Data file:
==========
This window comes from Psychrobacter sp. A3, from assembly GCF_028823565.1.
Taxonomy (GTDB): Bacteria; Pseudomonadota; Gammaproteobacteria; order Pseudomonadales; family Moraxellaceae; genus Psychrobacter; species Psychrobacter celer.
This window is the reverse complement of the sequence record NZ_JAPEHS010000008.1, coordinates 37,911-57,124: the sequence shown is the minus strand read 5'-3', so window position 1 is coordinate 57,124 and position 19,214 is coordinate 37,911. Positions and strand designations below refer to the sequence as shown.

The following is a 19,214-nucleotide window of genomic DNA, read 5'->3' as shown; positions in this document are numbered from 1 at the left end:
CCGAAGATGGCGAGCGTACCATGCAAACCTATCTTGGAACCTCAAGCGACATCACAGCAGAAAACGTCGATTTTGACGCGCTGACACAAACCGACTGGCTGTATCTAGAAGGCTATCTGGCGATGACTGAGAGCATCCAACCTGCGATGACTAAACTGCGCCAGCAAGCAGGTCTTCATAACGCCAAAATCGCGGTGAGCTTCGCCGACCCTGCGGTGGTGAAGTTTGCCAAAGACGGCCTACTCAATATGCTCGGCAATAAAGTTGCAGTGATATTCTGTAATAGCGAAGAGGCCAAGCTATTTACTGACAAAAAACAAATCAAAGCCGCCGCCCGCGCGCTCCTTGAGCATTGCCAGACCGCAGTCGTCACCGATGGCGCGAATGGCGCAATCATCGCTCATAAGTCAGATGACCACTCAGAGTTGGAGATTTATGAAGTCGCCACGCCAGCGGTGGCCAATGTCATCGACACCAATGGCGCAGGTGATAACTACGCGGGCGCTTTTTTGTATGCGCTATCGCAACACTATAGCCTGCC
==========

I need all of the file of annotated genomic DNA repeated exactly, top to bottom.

This window comes from Psychrobacter sp. A3, from assembly GCF_028823565.1.
Taxonomy (GTDB): Bacteria; Pseudomonadota; Gammaproteobacteria; order Pseudomonadales; family Moraxellaceae; genus Psychrobacter; species Psychrobacter celer.
This window is the reverse complement of the sequence record NZ_JAPEHS010000008.1, coordinates 37,911-57,124: the sequence shown is the minus strand read 5'-3', so window position 1 is coordinate 57,124 and position 19,214 is coordinate 37,911. Positions and strand designations below refer to the sequence as shown.

The following is a 19,214-nucleotide window of genomic DNA, read 5'->3' as shown; positions in this document are numbered from 1 at the left end:
CCGAAGATGGCGAGCGTACCATGCAAACCTATCTTGGAACCTCAAGCGACATCACAGCAGAAAACGTCGATTTTGACGCGCTGACACAAACCGACTGGCTGTATCTAGAAGGCTATCTGGCGATGACTGAGAGCATCCAACCTGCGATGACTAAACTGCGCCAGCAAGCAGGTCTTCATAACGCCAAAATCGCGGTGAGCTTCGCCGACCCTGCGGTGGTGAAGTTTGCCAAAGACGGCCTACTCAATATGCTCGGCAATAAAGTTGCAGTGATATTCTGTAATAGCGAAGAGGCCAAGCTATTTACTGACAAAAAACAAATCAAAGCCGCCGCCCGCGCGCTCCTTGAGCATTGCCAGACCGCAGTCGTCACCGATGGCGCGAATGGCGCAATCATCGCTCATAAGTCAGATGACCACTCAGAGTTGGAGATTTATGAAGTCGCCACGCCAGCGGTGGCCAATGTCATCGACACCAATGGCGCAGGTGATAACTACGCGGGCGCTTTTTTGTATGCGCTATCGCAACACTATAGCCTGCC